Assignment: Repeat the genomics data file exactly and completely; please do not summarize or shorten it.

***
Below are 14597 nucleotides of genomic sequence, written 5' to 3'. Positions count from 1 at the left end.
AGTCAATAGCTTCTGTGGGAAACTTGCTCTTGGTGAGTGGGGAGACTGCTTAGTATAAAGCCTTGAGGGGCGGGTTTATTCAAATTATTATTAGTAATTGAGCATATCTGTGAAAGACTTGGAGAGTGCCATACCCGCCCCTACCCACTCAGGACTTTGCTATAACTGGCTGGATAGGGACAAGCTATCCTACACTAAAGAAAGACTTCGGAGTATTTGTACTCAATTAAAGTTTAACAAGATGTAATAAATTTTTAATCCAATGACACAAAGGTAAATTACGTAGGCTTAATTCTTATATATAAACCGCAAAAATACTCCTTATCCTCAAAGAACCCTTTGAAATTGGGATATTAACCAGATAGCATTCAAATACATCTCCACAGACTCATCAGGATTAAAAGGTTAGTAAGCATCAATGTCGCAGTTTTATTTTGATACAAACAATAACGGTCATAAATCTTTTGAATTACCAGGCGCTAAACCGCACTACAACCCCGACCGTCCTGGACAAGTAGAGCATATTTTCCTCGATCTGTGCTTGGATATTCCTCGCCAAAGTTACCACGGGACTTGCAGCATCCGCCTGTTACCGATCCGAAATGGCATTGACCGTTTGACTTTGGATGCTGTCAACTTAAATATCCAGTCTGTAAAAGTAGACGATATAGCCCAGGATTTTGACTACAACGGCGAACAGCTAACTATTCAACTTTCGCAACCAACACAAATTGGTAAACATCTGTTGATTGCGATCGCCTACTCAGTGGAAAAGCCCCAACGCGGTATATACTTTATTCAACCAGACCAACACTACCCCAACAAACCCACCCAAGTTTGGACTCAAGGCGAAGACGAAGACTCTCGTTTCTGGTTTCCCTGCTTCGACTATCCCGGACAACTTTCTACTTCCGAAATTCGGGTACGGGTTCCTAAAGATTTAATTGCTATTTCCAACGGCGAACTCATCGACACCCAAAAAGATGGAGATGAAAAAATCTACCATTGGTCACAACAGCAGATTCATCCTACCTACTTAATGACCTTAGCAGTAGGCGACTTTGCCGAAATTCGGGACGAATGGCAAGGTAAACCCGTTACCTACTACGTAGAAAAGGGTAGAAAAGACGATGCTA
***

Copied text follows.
Below are 14597 nucleotides of genomic sequence, written 5' to 3'. Positions count from 1 at the left end.
AGTCAATAGCTTCTGTGGGAAACTTGCTCTTGGTGAGTGGGGAGACTGCTTAGTATAAAGCCTTGAGGGGCGGGTTTATTCAAATTATTATTAGTAATTGAGCATATCTGTGAAAGACTTGGAGAGTGCCATACCCGCCCCTACCCACTCAGGACTTTGCTATAACTGGCTGGATAGGGACAAGCTATCCTACACTAAAGAAAGACTTCGGAGTATTTGTACTCAATTAAAGTTTAACAAGATGTAATAAATTTTTAATCCAATGACACAAAGGTAAATTACGTAGGCTTAATTCTTATATATAAACCGCAAAAATACTCCTTATCCTCAAAGAACCCTTTGAAATTGGGATATTAACCAGATAGCATTCAAATACATCTCCACAGACTCATCAGGATTAAAAGGTTAGTAAGCATCAATGTCGCAGTTTTATTTTGATACAAACAATAACGGTCATAAATCTTTTGAATTACCAGGCGCTAAACCGCACTACAACCCCGACCGTCCTGGACAAGTAGAGCATATTTTCCTCGATCTGTGCTTGGATATTCCTCGCCAAAGTTACCACGGGACTTGCAGCATCCGCCTGTTACCGATCCGAAATGGCATTGACCGTTTGACTTTGGATGCTGTCAACTTAAATATCCAGTCTGTAAAAGTAGACGATATAGCCCAGGATTTTGACTACAACGGCGAACAGCTAACTATTCAACTTTCGCAACCAACACAAATTGGTAAACATCTGTTGATTGCGATCGCCTACTCAGTGGAAAAGCCCCAACGCGGTATATACTTTATTCAACCAGACCAACACTACCCCAACAAACCCACCCAAGTTTGGACTCAAGGCGAAGACGAAGACTCTCGTTTCTGGTTTCCCTGCTTCGACTATCCCGGACAACTTTCTACTTCCGAAATTCGGGTACGGGTTCCTAAAGATTTAATTGCTATTTCCAACGGCGAACTCATCGACACCCAAAAAGATGGAGATGAAAAAATCTACCATTGGTCACAACAGCAGATTCATCCTACCTACTTAATGACCTTAGCAGTAGGCGACTTTGCCGAAATTCGGGACGAATGGCAAGGTAAACCCGTTACCTACTACGTAGAAAAGGGTAGAAAAGACGATGCTA